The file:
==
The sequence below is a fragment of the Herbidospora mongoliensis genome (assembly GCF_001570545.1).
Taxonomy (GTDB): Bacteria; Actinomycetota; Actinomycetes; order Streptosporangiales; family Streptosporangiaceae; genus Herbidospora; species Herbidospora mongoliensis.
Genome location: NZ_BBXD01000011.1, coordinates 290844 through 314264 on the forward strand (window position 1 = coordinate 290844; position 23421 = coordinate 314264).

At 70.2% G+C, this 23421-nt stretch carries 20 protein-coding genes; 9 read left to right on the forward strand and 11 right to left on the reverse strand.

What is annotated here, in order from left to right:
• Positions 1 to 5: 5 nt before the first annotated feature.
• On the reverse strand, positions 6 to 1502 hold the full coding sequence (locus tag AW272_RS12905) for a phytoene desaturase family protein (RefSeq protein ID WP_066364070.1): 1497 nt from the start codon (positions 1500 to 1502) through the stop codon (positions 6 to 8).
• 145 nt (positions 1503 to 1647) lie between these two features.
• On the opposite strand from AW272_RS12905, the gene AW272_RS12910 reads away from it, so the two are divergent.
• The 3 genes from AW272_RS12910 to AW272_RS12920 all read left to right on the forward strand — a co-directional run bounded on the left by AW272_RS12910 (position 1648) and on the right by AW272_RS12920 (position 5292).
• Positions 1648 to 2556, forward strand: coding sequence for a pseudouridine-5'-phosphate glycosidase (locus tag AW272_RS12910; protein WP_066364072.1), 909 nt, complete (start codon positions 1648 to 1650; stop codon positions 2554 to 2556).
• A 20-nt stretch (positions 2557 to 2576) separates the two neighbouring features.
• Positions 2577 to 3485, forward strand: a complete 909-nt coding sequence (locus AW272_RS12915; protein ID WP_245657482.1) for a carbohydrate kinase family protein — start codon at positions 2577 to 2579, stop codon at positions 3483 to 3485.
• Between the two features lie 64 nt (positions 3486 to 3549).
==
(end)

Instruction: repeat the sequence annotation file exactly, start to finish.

The sequence below is a fragment of the Herbidospora mongoliensis genome (assembly GCF_001570545.1).
Taxonomy (GTDB): Bacteria; Actinomycetota; Actinomycetes; order Streptosporangiales; family Streptosporangiaceae; genus Herbidospora; species Herbidospora mongoliensis.
Genome location: NZ_BBXD01000011.1, coordinates 290844 through 314264 on the forward strand (window position 1 = coordinate 290844; position 23421 = coordinate 314264).

At 70.2% G+C, this 23421-nt stretch carries 20 protein-coding genes; 9 read left to right on the forward strand and 11 right to left on the reverse strand.

What is annotated here, in order from left to right:
• Positions 1 to 5: 5 nt before the first annotated feature.
• On the reverse strand, positions 6 to 1502 hold the full coding sequence (locus tag AW272_RS12905) for a phytoene desaturase family protein (RefSeq protein ID WP_066364070.1): 1497 nt from the start codon (positions 1500 to 1502) through the stop codon (positions 6 to 8).
• 145 nt (positions 1503 to 1647) lie between these two features.
• On the opposite strand from AW272_RS12905, the gene AW272_RS12910 reads away from it, so the two are divergent.
• The 3 genes from AW272_RS12910 to AW272_RS12920 all read left to right on the forward strand — a co-directional run bounded on the left by AW272_RS12910 (position 1648) and on the right by AW272_RS12920 (position 5292).
• Positions 1648 to 2556, forward strand: coding sequence for a pseudouridine-5'-phosphate glycosidase (locus tag AW272_RS12910; protein WP_066364072.1), 909 nt, complete (start codon positions 1648 to 1650; stop codon positions 2554 to 2556).
• A 20-nt stretch (positions 2557 to 2576) separates the two neighbouring features.
• Positions 2577 to 3485, forward strand: a complete 909-nt coding sequence (locus AW272_RS12915; protein ID WP_245657482.1) for a carbohydrate kinase family protein — start codon at positions 2577 to 2579, stop codon at positions 3483 to 3485.
• Between the two features lie 64 nt (positions 3486 to 3549).